In adopting Regulation NMS, the Commission granted SROs and broker-dealers (“BDs”) increased authority and flexibility to offer new and unique market data to the public. It was believed that this authority would expand the amount of data available to consumers, and also spur innovation and competition for the provision of market data. Nasdaq believes that its Nasdaq Basic, as also NLS and NLS Plus, market data products are precisely the sort of market data product that the Commission envisioned when it adopted Regulation NMS. The Commission concluded that Regulation NMS—by deregulating the market in proprietary data—would itself further the Act's goals of facilitating efficiency and competition:

[E]fficiency is promoted when broker-dealers who do not need the data beyond the prices, sizes, market center identifications of the NBBO and consolidated last sale information are not required to receive (and pay for) such data. The Commission also believes that efficiency is promoted when broker-dealers may choose to receive (and pay for) additional market data based on their own internal analysis of the need for such data.[22]

By removing unnecessary regulatory restrictions on the ability of exchanges to sell their own data, Regulation NMS advanced the goals of the Act and the principles reflected in its legislative history. If the free market should determine whether proprietary data is sold to BDs at all, it follows that the price at which such data is sold should be set by the market as well.

Moreover, fee liable data products such as Nasdaq Basic, and also NLS and NLS Plus, are a means by which exchanges compete to attract order flow, and this proposal simply codifies the relevant fee structure into an Exchange rule. To the extent that exchanges are successful in such competition, they earn trading revenues and also enhance the value of their data products by increasing the amount of data they are able to provide. Conversely, to the extent that exchanges are unsuccessful, the inputs needed to add value to data products are diminished. Accordingly, the need to compete for order flow places substantial pressure upon exchanges to keep their fees for both executions and data reasonable.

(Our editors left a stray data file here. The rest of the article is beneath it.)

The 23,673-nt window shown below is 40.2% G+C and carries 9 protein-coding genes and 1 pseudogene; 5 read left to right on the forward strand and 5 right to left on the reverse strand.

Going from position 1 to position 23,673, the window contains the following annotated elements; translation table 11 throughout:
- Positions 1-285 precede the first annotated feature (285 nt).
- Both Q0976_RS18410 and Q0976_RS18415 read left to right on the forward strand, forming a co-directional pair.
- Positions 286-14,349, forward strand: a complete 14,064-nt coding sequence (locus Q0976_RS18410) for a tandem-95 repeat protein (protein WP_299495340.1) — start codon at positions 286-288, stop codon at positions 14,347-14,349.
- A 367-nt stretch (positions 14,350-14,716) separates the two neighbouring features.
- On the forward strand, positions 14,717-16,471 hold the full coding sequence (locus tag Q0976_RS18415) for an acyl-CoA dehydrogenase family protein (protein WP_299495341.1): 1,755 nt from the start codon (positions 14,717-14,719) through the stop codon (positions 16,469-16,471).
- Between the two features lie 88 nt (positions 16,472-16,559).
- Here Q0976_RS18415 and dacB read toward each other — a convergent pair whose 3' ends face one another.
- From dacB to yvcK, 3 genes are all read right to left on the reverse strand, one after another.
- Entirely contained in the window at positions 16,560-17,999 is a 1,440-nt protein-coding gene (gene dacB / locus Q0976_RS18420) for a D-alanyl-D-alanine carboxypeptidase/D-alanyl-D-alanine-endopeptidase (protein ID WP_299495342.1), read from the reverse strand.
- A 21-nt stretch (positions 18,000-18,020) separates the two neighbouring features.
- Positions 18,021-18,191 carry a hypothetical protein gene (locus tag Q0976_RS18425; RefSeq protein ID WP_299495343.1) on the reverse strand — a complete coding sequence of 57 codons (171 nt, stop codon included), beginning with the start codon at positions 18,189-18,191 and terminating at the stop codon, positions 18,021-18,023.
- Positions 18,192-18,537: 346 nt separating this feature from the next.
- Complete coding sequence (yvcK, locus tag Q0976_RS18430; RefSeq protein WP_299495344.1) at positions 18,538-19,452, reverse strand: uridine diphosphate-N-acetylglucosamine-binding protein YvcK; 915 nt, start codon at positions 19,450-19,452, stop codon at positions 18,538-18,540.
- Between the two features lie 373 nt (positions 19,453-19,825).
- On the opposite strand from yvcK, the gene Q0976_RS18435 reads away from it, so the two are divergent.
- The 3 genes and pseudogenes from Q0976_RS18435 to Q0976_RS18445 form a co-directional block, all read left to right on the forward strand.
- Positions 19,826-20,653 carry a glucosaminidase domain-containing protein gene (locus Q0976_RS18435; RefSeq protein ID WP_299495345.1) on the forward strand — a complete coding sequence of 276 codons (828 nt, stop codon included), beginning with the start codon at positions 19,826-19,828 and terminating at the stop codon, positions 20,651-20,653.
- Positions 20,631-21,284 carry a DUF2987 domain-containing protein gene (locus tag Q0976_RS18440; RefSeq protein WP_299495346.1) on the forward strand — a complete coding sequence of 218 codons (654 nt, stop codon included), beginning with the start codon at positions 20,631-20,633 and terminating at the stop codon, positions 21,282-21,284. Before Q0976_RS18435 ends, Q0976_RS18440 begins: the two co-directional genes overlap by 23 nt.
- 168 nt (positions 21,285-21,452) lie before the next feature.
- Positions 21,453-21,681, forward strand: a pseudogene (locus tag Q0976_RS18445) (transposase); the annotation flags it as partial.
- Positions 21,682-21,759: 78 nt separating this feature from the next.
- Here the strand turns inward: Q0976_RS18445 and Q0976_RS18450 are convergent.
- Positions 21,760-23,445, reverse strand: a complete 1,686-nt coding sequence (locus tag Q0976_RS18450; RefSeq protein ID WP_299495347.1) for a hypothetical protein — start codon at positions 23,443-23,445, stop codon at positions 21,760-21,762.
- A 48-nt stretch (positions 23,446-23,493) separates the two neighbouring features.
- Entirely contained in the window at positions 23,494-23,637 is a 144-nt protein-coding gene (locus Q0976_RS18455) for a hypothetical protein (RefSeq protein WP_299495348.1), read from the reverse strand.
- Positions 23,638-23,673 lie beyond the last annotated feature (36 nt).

The Exchange believes that data products are a means by which exchanges compete to attract order flow. To the extent that exchanges are successful in such competition, they earn trading revenues and also enhance the value of their data products by increasing the amount of data they are able to provide. Conversely, to the extent that exchanges are unsuccessful, the inputs needed to add value to data products are diminished. Accordingly, the need to compete for order flow places substantial pressure upon exchanges to keep their fees for both executions and data reasonable.

The fee structure for Nasdaq Basic, similarly to NLS and NLS Plus, also continues to reflect an equitable allocation and continues not be unfairly discriminatory, because these are voluntary products which market participants can readily substitute (or put together themselves).[23] Accordingly, Nasdaq is constrained from providing such products in a manner that would be inequitable or unfairly discriminatory. Moreover, the fee schedules for Nasdaq Basic, as also for NLS and NLS Plus, are designed to ensure that the fees charged are tailored to the specific usage patterns of a range of potential customers. Thus, for example, Professional Subscriber fees provide a means for brokerage customers to use the information internally; and the distinction between fees for Professional and Non-Professional users, as also Distributors, Start Printed Page 55516is consistent with the distinction made under Commission-approved fees for core data, and the applicable fees are lower than applicable fees for core data to reflect the lesser quantum of data made available. The range of fee options further ensures that customers are not charged a fee that is inequitably disproportionate to the use that they make of the product.

In summary, deletion of the Distributor credit so that the Distributor fee for Nasdaq Basic will be uniformly applied to all Distributors, regardless of any user fees, will help to protect a free and open market by continuing to provide additional non-core data (offered on an optional basis for a fee) to the marketplace and by providing investors with greater choices.[24] Additionally, the proposal would not permit unfair discrimination because Basic will be available to all Distributors as discussed.

B. Self-Regulatory Organization's Statement on Burden on Competition

The Exchange does not believe that the proposed rule change will impose any burden on competition not necessary or appropriate in furtherance of the purposes of the Act. The proposed fee structure is designed to ensure a fair and reasonable use of Exchange resources by allowing the Exchange to recoup costs while continuing to offer its data products at competitive rates to firms.